On a trip to the grocery store this evening, I kept running into little old ladies with these hideous ash smudges on their foreheads — I had to resist the urge to pull out a hankie, spit on it, and clean them up. I was wondering what was going on, but then discovered what was up: They were honoring the victims of Catholic dogma.
On this date in 1600, Giordano BrunoÂ (née Filippo Bruno) was executed for heresy. The Italian philosopher was burned alive at the stake at age 52 for refusing to recant heretical ideas. Born Filippo Bruno in 1548, he entered the Dominican Order at Naples at age 15, adopting the name of Giordano. After being accused of heresy, he fled his Italian convent and traveled throughout Europe (1576 to 1592). During two years in England, Bruno wrote and published six dialogs, including “On the Infinite, the Universe, and Worlds” and “The Ash Wednesday Supper.” A Copernican, he rejected Aristotelian dogma and challenged entrenched religious teachings, declaring pantheist views. Some academics today regard him as a path-blazing intellectual, others as a victim of his nonconformity. When Bruno returned to Italy in 1592, he was arrested by the Inquisition. Bruno was imprisoned for seven years in the dungeons of Rome, where he was tortured and isolated before being executed.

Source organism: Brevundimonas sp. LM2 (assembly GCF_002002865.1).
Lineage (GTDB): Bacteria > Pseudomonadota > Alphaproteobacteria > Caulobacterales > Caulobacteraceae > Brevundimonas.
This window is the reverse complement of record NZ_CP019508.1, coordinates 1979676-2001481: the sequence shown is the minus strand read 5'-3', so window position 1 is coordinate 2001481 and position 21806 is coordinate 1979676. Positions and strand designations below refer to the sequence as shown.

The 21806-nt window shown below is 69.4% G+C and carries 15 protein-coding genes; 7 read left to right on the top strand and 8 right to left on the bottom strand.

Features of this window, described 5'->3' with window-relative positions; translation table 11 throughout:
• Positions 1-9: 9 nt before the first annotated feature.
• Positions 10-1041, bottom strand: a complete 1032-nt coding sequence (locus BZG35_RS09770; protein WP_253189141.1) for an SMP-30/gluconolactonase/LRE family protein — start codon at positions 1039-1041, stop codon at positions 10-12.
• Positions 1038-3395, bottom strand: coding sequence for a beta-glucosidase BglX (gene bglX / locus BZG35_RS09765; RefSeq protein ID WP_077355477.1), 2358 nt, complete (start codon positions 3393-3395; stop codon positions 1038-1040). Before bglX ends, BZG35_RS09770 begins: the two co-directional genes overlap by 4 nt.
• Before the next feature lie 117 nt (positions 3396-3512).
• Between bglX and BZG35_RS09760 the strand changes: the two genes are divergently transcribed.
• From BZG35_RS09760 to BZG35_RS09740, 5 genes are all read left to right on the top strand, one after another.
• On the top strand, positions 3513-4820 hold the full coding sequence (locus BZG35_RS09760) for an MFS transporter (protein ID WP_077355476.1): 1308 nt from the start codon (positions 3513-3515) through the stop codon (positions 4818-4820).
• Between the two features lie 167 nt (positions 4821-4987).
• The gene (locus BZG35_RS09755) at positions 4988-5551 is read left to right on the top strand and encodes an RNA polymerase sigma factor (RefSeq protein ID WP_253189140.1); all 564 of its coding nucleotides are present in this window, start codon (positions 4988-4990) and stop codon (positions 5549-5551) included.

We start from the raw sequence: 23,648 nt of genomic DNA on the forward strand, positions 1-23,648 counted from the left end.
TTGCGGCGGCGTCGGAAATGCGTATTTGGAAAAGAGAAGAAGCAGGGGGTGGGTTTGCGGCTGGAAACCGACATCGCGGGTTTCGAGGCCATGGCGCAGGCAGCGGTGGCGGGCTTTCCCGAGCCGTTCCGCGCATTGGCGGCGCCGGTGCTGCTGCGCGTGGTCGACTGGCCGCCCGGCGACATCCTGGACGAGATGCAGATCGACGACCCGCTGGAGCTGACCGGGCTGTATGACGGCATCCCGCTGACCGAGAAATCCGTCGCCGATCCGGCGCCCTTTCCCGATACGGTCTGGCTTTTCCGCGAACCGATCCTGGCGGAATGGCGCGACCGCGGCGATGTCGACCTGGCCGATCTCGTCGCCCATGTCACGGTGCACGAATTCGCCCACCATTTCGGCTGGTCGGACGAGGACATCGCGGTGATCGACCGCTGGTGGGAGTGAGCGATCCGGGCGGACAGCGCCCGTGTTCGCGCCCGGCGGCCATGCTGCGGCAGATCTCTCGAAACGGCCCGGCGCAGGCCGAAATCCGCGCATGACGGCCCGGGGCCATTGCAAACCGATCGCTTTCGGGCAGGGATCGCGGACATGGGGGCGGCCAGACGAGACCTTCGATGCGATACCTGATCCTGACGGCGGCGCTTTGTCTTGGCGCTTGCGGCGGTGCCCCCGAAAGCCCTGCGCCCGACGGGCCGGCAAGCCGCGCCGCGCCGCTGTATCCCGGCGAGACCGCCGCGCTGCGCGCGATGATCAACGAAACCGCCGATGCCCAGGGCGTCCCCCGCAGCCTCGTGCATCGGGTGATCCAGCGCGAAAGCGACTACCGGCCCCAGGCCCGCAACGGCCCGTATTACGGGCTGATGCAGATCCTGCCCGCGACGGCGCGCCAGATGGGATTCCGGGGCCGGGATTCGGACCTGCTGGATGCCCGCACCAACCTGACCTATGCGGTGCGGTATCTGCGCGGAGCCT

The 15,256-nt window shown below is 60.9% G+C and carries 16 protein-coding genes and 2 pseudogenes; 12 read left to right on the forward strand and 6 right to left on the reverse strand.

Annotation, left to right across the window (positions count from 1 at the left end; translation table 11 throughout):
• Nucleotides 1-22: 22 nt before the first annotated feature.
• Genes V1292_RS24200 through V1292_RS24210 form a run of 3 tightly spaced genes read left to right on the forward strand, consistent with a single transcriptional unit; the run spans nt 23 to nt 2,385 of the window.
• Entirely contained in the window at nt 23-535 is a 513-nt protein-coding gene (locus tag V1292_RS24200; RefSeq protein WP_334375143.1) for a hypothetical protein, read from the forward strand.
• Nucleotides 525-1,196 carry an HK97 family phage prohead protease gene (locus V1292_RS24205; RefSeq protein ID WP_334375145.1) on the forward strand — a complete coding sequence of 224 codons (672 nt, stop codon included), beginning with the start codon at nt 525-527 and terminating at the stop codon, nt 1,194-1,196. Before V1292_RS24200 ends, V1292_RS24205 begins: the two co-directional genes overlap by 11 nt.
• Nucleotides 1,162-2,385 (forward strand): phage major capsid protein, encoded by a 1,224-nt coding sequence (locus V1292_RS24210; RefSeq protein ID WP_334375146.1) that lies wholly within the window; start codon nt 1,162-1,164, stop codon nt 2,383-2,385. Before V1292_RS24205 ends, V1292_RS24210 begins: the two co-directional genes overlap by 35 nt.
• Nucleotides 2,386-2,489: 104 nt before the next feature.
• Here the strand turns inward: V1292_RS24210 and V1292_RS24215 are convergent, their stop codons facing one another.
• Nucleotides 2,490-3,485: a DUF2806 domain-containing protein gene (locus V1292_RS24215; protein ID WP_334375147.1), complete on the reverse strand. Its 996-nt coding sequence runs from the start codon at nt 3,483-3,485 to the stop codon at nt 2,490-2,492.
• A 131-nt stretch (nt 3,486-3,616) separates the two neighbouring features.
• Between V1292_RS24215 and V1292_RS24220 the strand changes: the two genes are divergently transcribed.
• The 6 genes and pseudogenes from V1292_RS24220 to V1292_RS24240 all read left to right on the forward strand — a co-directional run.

Isn’t that sweet? I felt like joining them and scrawling an ashy “A” on my forehead in solidarity.